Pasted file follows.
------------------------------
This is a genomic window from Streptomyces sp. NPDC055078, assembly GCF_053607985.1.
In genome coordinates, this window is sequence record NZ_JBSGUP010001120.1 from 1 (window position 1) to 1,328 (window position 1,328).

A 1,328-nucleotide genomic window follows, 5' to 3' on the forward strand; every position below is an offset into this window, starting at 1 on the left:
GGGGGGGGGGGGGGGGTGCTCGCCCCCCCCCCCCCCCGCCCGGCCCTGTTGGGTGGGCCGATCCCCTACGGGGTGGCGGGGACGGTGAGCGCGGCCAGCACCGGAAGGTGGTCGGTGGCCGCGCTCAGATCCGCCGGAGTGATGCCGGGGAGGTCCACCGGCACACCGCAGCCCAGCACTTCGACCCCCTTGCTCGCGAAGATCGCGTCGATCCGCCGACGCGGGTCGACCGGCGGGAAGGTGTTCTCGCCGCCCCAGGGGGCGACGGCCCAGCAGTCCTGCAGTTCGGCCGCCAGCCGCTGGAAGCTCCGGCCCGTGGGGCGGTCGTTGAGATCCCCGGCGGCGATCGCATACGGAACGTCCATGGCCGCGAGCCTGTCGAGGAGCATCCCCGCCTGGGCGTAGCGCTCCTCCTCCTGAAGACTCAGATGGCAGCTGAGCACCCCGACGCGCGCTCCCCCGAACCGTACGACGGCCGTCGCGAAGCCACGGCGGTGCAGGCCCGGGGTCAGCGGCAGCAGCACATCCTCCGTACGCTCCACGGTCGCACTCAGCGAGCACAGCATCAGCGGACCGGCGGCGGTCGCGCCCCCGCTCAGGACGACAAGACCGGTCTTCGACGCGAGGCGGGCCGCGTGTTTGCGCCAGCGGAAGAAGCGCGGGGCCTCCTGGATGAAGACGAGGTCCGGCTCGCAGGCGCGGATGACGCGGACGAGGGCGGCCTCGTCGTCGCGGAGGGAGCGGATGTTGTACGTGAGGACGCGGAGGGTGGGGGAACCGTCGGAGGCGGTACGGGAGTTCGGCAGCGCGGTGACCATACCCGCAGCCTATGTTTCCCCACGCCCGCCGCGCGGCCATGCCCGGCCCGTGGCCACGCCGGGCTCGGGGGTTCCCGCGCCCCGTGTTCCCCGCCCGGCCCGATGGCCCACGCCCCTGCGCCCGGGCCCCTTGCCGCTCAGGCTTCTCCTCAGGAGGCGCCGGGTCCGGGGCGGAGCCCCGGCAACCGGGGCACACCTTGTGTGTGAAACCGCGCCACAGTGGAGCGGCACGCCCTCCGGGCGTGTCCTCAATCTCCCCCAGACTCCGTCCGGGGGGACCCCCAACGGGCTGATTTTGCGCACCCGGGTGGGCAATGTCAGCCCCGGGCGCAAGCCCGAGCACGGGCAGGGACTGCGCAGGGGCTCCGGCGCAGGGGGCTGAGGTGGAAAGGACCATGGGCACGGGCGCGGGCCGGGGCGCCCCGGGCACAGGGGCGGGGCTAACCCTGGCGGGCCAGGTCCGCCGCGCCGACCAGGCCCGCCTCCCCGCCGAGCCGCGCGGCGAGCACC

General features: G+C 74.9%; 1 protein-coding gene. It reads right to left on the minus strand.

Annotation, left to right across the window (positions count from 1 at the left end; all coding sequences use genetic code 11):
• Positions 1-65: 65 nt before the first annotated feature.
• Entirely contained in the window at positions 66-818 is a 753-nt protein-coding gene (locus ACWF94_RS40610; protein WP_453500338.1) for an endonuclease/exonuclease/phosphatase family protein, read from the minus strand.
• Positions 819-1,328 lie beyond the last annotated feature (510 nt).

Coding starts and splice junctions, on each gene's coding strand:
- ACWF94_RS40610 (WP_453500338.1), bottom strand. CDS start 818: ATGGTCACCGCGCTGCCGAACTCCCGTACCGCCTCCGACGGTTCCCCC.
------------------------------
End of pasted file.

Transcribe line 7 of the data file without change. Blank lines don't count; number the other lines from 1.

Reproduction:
• Positions 1-65: 65 nt before the first annotated feature.